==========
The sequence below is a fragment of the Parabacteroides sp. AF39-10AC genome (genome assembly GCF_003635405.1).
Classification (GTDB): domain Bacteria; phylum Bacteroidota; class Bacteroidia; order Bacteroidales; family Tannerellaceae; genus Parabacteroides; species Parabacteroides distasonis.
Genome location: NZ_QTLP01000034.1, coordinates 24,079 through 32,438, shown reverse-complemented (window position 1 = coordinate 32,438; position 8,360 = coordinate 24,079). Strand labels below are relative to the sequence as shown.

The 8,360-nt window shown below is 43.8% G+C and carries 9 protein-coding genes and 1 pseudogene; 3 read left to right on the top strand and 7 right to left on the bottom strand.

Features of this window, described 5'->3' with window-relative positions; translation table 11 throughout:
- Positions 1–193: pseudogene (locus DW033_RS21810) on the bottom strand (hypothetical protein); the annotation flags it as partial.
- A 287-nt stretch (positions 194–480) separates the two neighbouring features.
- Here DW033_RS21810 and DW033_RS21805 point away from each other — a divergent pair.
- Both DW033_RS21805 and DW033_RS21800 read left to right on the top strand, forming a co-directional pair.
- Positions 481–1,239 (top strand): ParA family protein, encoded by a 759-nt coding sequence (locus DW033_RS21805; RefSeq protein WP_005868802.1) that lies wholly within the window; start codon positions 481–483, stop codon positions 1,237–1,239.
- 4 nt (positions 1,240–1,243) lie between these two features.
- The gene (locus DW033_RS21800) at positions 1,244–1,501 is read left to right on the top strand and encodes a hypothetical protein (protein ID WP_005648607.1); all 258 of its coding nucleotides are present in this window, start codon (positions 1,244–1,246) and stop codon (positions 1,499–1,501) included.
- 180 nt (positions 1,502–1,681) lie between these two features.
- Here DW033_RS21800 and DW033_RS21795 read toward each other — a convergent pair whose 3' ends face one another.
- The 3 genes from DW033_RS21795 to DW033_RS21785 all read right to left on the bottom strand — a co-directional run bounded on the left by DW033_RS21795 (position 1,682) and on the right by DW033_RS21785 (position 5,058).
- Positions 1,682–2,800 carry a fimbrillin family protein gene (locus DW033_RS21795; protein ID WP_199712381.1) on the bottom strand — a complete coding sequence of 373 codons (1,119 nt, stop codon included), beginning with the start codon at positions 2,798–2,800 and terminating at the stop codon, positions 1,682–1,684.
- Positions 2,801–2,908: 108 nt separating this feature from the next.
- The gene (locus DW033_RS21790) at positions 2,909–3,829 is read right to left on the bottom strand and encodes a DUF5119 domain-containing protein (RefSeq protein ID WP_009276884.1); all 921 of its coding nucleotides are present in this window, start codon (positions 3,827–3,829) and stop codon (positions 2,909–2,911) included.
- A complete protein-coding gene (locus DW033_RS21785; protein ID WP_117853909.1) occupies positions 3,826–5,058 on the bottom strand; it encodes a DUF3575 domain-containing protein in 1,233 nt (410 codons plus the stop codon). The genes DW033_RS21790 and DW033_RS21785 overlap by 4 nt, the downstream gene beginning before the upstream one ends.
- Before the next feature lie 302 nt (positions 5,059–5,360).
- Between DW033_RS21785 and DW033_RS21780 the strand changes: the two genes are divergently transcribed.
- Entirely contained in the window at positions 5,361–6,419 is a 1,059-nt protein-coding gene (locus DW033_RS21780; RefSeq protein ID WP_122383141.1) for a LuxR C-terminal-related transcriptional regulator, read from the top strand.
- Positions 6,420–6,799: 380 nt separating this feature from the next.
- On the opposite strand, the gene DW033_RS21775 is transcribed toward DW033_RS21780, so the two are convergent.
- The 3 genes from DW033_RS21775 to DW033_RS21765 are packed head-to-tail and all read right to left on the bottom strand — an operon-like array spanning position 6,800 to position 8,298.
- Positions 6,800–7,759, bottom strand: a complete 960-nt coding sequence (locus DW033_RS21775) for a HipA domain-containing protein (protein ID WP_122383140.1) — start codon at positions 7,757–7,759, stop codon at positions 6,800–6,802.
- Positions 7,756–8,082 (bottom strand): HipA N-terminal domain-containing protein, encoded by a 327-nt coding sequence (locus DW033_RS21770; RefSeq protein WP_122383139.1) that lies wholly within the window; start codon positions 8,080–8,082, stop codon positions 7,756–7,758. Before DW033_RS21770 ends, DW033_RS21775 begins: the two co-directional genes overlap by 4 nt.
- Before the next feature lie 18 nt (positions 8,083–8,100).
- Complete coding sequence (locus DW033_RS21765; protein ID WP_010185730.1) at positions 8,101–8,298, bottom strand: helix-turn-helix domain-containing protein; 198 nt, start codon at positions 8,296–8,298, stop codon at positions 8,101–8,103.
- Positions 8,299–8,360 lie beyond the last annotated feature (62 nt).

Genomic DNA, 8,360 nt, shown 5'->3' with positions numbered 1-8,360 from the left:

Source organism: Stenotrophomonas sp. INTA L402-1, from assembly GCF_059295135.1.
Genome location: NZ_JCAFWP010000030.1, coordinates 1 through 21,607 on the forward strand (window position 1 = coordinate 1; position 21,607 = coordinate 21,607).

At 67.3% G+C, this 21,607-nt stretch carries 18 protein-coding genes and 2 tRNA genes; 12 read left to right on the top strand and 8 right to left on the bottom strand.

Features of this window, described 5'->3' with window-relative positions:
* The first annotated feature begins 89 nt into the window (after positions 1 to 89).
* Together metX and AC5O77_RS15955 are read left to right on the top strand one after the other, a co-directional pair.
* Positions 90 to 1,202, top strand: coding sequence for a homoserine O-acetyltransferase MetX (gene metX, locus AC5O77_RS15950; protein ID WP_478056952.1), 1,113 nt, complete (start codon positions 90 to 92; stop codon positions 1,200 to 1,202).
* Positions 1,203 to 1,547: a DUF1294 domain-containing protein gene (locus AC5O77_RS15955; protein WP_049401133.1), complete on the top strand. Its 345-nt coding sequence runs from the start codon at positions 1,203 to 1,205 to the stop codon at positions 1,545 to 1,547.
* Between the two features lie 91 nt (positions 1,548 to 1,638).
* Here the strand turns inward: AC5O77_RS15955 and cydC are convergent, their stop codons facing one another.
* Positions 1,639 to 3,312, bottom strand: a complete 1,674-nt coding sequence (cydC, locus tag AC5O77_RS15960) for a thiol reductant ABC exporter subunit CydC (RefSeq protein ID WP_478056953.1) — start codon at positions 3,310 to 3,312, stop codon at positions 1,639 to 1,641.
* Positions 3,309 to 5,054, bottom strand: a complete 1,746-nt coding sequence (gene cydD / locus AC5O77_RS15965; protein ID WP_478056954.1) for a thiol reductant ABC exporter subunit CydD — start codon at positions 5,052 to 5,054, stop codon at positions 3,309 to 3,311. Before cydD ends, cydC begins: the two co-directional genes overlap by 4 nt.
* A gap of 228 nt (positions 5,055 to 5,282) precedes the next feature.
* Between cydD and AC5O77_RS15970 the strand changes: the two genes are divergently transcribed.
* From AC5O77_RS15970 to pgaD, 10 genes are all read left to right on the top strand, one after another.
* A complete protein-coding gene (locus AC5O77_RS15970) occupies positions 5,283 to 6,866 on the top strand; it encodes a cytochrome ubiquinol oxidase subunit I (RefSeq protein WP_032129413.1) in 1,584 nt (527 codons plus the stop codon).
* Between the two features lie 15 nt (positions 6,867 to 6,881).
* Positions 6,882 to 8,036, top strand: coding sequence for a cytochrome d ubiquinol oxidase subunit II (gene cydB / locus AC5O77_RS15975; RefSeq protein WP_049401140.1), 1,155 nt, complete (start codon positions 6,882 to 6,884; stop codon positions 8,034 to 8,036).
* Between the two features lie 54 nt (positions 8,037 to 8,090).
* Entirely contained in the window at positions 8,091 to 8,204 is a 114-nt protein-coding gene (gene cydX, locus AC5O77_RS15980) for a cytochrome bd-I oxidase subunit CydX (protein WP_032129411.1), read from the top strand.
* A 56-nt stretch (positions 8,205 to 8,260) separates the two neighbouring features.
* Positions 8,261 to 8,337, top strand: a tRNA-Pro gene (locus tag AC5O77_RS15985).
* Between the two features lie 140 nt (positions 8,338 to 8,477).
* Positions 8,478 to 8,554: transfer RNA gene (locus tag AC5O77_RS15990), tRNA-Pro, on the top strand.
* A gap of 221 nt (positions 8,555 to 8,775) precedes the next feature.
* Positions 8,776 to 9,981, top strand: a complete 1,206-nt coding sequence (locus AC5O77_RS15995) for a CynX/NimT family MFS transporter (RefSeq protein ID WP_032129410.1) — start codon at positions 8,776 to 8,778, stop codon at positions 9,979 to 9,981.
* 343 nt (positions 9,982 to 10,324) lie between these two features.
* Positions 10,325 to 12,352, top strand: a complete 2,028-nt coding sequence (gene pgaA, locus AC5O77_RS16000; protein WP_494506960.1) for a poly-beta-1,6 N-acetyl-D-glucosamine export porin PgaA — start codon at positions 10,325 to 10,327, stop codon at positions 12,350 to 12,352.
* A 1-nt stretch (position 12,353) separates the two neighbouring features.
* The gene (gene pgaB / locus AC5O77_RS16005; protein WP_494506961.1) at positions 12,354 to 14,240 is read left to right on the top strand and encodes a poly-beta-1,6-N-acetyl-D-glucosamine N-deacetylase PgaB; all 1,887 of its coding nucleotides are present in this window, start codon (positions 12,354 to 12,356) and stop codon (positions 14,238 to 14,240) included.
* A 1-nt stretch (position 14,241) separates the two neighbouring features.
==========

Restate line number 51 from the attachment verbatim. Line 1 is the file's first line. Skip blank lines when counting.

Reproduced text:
* Entirely contained in the window at positions 8,091 to 8,204 is a 114-nt protein-coding gene (gene cydX, locus AC5O77_RS15980) for a cytochrome bd-I oxidase subunit CydX (protein WP_032129411.1), read from the top strand.